Sudan settles on independence referendum committee head

Southern Sudanese supporters of independence
Image caption Southern Sudan is preparing for a referendum on whether it should become independent

The referendum commission in Sudan has unanimously agreed on who should take up the key position of secretary-general of the body.

Representatives from northern and southern Sudan had for months been unable to agree on who should head the commission.

Work on the referendum had stalled.

The appointment of northerner Mohamed Osman al-Nijoumi, and the fact that he was chosen unanimously, are signs of progress.

Both sides had previously insisted that their own representative fill the post.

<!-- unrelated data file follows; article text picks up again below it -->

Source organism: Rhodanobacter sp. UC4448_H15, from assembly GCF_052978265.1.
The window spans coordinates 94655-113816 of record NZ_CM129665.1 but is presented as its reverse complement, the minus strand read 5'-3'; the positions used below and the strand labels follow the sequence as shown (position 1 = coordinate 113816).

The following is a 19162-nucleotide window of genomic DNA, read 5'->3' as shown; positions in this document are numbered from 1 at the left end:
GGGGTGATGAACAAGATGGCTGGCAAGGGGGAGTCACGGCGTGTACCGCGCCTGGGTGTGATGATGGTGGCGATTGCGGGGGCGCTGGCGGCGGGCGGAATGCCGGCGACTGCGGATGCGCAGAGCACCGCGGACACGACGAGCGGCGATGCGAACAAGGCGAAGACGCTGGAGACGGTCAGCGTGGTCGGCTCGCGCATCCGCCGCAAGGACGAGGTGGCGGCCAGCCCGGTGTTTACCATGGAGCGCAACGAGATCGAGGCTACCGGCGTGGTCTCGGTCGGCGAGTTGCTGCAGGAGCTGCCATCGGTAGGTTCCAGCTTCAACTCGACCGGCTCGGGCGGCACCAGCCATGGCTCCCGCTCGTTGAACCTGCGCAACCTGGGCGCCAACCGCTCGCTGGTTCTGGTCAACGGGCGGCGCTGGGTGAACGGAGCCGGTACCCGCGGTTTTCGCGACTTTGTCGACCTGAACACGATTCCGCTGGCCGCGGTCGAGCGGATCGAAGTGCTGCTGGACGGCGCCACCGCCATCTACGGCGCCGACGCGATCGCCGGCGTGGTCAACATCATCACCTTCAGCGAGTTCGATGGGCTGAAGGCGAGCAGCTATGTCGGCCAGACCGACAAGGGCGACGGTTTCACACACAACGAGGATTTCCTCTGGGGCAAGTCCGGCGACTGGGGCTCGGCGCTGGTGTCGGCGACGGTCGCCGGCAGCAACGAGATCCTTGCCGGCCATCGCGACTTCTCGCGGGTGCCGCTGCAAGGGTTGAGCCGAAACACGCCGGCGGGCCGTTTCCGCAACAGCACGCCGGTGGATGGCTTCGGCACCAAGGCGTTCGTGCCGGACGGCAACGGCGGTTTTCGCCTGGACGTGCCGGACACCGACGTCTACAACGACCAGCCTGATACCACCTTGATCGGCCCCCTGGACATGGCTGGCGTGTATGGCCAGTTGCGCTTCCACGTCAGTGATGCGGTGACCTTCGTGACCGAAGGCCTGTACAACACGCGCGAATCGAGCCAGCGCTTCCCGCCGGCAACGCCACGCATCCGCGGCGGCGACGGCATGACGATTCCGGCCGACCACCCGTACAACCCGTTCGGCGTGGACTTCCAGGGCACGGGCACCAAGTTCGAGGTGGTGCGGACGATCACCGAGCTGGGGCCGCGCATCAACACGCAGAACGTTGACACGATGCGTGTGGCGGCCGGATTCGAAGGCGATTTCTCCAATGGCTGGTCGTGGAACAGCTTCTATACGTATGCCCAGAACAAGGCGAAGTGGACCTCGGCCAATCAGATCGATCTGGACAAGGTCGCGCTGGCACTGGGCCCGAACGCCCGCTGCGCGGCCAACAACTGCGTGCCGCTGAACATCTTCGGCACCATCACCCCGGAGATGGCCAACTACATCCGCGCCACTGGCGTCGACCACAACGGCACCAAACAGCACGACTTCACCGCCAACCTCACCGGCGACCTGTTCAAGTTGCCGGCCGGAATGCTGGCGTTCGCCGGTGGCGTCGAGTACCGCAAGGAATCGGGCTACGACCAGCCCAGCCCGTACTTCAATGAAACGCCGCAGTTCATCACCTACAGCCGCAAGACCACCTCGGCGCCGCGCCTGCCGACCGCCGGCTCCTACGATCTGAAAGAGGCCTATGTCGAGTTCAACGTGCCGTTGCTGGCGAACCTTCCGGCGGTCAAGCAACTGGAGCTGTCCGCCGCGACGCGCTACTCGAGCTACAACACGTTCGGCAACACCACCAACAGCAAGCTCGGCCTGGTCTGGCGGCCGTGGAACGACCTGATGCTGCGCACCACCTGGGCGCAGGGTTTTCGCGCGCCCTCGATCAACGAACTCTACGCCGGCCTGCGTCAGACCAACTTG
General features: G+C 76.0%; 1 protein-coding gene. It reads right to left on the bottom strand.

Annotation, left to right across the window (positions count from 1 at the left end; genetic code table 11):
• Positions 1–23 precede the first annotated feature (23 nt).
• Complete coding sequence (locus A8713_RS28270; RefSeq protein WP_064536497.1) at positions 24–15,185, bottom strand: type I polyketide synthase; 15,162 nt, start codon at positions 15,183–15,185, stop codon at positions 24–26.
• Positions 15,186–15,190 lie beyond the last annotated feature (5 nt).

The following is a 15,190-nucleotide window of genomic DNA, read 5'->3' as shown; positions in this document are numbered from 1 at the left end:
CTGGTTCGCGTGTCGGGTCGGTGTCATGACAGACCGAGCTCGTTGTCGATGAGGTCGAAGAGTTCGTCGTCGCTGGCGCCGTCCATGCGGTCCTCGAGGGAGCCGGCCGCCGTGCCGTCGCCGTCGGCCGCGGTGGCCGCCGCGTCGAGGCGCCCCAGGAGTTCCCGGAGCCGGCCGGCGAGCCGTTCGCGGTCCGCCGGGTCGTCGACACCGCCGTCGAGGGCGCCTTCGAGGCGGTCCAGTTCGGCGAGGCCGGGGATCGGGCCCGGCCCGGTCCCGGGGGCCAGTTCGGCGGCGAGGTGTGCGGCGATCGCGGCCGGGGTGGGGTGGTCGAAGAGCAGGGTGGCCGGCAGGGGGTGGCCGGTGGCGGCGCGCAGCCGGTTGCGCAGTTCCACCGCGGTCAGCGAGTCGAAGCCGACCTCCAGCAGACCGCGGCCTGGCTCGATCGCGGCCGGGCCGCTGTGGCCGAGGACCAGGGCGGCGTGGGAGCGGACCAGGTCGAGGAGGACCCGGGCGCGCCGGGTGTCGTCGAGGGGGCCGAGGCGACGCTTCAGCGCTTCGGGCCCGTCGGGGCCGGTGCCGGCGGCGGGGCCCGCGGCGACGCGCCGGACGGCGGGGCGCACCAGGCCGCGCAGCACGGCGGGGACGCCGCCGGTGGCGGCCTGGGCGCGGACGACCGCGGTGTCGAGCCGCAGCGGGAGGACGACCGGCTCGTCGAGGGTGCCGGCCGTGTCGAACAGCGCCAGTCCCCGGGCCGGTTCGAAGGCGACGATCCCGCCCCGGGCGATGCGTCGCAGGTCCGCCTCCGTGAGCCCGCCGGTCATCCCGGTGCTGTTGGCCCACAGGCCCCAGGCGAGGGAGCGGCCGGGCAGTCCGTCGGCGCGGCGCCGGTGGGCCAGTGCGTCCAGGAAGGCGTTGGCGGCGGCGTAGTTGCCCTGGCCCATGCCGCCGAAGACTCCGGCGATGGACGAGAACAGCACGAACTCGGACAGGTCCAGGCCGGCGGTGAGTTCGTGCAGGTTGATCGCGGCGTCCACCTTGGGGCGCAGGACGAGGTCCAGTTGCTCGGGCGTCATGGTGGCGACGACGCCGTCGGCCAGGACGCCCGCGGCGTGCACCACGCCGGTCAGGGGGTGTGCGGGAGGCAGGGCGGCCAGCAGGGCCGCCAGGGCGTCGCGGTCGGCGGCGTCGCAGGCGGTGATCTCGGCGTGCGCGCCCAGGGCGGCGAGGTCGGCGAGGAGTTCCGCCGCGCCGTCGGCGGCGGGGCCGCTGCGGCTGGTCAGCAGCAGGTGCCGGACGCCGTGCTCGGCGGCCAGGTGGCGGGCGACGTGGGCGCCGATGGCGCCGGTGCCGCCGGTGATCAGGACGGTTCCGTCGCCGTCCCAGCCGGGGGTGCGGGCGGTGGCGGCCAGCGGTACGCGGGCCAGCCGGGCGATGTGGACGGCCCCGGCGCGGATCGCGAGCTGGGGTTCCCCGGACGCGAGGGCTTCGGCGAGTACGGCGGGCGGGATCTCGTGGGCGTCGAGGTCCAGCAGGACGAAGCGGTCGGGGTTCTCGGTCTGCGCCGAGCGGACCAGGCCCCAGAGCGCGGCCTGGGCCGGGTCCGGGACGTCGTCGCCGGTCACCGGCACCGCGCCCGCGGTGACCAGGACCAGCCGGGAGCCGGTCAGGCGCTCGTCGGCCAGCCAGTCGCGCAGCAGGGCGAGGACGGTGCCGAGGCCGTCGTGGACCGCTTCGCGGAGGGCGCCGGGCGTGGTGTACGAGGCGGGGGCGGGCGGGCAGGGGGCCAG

The southerners eventually gave in and said they would be prepared to accept someone from the north.


But there is still a huge amount of work to do.

Time is running out and the commission has been virtually paralysed for months.

Voter registration has not started yet, and the eligibility of who exactly will be allowed to vote on whether the south should secede has not been decided.

The commission will have to buy all the registration materials, and deliver them around the vast territory of Southern Sudan during the rainy season.

How this will be done before the deadline of 9 January is difficult to imagine.

But the southerners insist the referendum is held on time.

Even if it is, key, and potentially explosive, decisions on the distribution of oil revenue and the final border demarcation will not be made until after the referendum.

With relations between the north and south already tense, and conflict intensifying in the separate western region of Darfur, Sudan is likely to experience a very difficult next few months.